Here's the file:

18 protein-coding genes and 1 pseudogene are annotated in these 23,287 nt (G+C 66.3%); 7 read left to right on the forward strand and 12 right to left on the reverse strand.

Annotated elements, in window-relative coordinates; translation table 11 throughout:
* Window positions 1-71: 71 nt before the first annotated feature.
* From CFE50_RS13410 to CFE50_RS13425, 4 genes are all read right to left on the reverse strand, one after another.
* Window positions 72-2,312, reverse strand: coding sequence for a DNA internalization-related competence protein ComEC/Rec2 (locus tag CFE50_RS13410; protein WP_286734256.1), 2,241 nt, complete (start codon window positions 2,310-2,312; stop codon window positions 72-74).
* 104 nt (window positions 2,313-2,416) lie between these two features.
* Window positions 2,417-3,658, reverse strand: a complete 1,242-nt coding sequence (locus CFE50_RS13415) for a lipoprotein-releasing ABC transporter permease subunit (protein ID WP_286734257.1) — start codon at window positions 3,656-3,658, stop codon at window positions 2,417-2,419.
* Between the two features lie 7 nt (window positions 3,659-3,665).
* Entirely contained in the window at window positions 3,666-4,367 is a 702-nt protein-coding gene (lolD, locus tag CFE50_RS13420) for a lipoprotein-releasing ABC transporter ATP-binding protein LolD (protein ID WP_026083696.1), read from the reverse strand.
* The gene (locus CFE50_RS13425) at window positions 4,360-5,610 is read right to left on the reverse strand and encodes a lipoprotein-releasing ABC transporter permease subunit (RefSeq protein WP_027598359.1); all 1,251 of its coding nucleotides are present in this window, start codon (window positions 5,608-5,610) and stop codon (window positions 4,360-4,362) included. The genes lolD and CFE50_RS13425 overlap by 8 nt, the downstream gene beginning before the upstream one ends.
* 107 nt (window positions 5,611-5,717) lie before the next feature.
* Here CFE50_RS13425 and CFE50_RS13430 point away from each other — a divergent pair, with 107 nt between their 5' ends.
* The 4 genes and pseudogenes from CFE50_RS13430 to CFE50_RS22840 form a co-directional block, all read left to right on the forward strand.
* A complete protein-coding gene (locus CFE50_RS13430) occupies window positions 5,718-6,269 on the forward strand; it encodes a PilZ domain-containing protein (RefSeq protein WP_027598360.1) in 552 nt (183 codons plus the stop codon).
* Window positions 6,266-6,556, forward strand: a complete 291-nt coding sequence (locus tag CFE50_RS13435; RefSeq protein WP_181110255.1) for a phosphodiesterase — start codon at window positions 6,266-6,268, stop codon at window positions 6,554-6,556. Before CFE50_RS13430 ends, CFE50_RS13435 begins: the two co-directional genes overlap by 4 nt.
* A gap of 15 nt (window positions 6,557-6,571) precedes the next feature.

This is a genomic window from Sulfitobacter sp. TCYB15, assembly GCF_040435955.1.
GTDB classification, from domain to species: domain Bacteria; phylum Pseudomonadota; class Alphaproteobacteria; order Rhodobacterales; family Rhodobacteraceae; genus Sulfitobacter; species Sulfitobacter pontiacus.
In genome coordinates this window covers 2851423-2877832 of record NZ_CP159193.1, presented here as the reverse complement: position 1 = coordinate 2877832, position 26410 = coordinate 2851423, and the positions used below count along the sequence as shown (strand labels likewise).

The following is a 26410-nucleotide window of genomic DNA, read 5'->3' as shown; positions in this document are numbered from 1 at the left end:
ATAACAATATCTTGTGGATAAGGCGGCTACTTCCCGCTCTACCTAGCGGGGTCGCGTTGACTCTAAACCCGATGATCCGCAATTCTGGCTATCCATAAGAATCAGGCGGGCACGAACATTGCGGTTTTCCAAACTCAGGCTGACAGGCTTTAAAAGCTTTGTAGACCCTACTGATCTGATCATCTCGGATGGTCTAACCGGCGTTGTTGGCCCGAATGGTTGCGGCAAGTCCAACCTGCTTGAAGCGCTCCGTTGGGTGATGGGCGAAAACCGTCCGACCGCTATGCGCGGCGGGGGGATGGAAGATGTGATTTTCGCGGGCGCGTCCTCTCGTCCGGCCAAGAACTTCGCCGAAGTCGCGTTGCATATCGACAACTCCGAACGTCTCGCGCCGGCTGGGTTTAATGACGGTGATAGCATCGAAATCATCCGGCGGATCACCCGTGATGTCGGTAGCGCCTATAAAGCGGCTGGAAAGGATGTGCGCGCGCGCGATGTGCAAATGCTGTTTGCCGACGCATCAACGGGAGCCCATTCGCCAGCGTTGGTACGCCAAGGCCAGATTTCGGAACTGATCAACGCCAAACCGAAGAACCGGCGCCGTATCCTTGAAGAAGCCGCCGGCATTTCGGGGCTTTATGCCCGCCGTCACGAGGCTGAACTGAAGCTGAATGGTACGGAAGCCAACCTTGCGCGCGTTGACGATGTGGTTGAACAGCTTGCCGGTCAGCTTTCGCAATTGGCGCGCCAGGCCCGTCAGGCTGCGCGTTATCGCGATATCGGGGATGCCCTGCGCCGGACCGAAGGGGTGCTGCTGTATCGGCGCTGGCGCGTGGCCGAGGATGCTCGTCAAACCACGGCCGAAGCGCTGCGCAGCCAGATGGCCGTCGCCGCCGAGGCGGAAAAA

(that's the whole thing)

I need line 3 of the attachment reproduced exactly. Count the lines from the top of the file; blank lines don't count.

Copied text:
* Window positions 1-71: 71 nt before the first annotated feature.